Widgets Magazine

Sick at Stanford: A survival guide

One of the worst feelings in the world is groggily waking up in the middle of the night to notice that there’s a sharp soreness in the back of your throat. You swallow a couple of times, hoping that it will go away, but it persists, painful as ever. You dump your head back on your pillow in resignation, knowing that in the morning you will most likely wake up with a full-blown illness.

Sadly, this experience is slightly too familiar to me. Last week, I had strep throat, and as I was downing my first antibiotic, I decided to tally up the number of times I’d been sick since the start of my freshman year at Stanford. I came up with seven.

Yes, so far during my career at Stanford I’ve been sick roughly once a month.

While I’ve had too many stuffy noses to count this year, my two-plus quarters at Stanford as a human incubator for disease have taught me a few lessons on how to survive college while sick. So, without further ado, here’s a list of ways to cope with this unfortunate reality.

  1. Drink tea (lots of it). If you don’t have any in your dorm room (I highly recommend keeping a stash), hit up CoHo for some pomegranate oolong or a nice steaming chai tea latte.
  1. Force your roommate (or friend) to watch an episode of some trashy, funny TV show with you. When I’m sick, nothing quite gets my mind off my virus and the work I’m not getting done like snuggling up in a blanket to watch a favorite show with a friend.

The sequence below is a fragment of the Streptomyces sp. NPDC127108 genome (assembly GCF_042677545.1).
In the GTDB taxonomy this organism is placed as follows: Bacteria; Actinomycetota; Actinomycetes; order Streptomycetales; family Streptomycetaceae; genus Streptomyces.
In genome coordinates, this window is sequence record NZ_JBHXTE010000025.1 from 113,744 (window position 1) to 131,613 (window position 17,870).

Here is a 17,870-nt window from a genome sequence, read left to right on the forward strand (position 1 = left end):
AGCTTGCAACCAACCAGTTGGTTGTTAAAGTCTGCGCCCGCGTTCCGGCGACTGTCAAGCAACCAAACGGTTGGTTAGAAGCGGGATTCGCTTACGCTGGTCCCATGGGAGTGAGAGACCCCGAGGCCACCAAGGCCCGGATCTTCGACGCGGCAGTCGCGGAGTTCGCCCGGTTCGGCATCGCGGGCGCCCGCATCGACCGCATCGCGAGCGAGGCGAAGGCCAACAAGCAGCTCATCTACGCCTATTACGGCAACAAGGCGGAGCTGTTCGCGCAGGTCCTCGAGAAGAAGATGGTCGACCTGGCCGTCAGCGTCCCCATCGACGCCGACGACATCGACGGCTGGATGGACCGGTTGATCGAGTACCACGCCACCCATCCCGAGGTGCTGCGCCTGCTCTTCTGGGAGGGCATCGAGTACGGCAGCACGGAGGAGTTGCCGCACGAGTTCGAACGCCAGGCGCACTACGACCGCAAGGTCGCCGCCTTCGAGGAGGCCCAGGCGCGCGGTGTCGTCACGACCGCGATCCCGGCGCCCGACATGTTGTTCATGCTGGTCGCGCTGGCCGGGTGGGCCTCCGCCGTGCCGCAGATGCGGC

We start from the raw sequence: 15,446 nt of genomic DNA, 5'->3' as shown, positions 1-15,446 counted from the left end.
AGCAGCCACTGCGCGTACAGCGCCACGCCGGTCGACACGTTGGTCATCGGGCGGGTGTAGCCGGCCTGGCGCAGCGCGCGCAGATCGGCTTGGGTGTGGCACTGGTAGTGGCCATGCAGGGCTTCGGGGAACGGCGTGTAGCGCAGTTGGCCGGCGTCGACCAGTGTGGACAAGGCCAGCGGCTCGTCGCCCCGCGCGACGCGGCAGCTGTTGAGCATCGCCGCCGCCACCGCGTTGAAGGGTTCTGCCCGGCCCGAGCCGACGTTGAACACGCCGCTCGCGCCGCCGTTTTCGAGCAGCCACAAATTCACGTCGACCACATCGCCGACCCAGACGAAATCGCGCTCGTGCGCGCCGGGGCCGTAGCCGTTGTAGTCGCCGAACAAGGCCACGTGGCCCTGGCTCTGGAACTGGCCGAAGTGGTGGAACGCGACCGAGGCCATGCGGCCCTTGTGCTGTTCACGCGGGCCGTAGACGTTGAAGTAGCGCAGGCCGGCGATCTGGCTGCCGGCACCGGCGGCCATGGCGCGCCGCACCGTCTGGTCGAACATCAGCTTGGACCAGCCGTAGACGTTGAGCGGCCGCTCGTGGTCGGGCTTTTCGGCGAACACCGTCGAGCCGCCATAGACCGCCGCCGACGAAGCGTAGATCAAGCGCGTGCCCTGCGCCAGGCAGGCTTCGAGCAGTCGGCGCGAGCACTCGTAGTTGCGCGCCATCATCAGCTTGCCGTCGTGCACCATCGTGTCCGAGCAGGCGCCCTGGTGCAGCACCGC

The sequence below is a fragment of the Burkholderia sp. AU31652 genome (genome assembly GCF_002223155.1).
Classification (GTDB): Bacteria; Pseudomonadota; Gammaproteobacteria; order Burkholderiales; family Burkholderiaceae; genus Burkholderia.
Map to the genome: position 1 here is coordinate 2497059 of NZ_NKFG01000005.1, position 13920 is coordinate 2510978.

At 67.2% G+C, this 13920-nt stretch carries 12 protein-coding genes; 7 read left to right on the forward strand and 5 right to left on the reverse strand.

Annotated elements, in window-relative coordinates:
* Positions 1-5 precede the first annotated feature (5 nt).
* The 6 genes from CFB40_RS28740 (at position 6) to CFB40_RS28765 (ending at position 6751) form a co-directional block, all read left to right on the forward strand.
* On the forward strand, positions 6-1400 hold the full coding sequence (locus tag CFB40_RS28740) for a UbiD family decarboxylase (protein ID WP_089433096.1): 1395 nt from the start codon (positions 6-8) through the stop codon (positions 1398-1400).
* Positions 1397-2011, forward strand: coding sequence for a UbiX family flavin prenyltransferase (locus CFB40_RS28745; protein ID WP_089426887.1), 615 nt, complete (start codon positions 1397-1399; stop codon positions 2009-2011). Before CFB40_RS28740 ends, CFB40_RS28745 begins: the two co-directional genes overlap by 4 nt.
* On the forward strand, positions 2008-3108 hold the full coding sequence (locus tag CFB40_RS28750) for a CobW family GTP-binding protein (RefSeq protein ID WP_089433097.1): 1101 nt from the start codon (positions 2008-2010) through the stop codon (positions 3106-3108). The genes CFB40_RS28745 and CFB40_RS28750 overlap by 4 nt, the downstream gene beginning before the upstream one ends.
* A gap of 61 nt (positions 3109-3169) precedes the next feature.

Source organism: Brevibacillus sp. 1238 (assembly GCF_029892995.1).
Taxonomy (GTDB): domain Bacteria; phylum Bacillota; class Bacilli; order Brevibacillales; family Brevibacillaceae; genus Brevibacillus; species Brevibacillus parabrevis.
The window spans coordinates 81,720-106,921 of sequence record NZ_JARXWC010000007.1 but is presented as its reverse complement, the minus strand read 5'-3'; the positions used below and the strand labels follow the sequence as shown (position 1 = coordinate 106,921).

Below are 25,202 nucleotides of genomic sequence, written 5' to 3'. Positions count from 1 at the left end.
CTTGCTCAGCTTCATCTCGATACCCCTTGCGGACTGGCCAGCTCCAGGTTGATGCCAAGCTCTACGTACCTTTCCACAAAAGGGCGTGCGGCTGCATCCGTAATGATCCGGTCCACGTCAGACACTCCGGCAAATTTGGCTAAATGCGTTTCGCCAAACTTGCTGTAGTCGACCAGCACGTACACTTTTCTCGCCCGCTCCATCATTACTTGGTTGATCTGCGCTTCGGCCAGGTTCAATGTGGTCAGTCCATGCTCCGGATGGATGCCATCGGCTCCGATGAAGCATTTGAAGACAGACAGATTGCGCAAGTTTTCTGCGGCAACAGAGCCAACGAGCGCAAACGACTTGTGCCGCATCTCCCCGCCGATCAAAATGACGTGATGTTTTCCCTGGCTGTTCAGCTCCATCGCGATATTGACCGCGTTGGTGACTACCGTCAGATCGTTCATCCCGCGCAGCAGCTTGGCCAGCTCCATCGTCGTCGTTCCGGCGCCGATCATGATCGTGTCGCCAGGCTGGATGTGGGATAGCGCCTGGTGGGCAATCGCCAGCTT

1. Get yourself out of your dorm room (depending on the severity of your sickness). Yes, sometimes simply staying in bed can be the most helpful thing for a speedy recovery. But I’ve also found that if I’m feeling only slightly crummy, getting myself out into the sunshine can be a good way of forgetting about my sickness and remembering that there’s a world outside of my stuffy dorm room. Take a walk around Lake Lag (while it still has water in it) or stroll over to Tresidder and sit out in the sun with some good food.
  1. Call home (or long distance friends at other colleges). Your family and friends miss you, and talking to loved ones on the phone can actually make you feel a lot better. I find that talking to my family when I’m sick always makes me feel like I’m back in high school and my mom is taking care of me. You deserve a little extra love when you’re under the weather.
  1. Sleep (a lot). Naps are amazing. Enough said.
  1. Do something that gives your mind a break. For me, that’s reading my favorite books, or journaling, but this could be anything from (light) yoga to binge watching a show to coloring to knitting or listening to music. While it can be stressful to think about the work that you’re getting behind on, it’s important to let your body recover and give yourself the time to recharge.
  1. Finally, make future plans to do something fun with friends. This has actually helped me a lot while sick, because it gives me something tangible to look forward to. Having something fun planned in the near future, when you know you’ll hopefully be feeling better, can make your current state of physical discomfort more bearable.

 

Contact Julie Plummer at jplummer ‘at’ stanford.edu.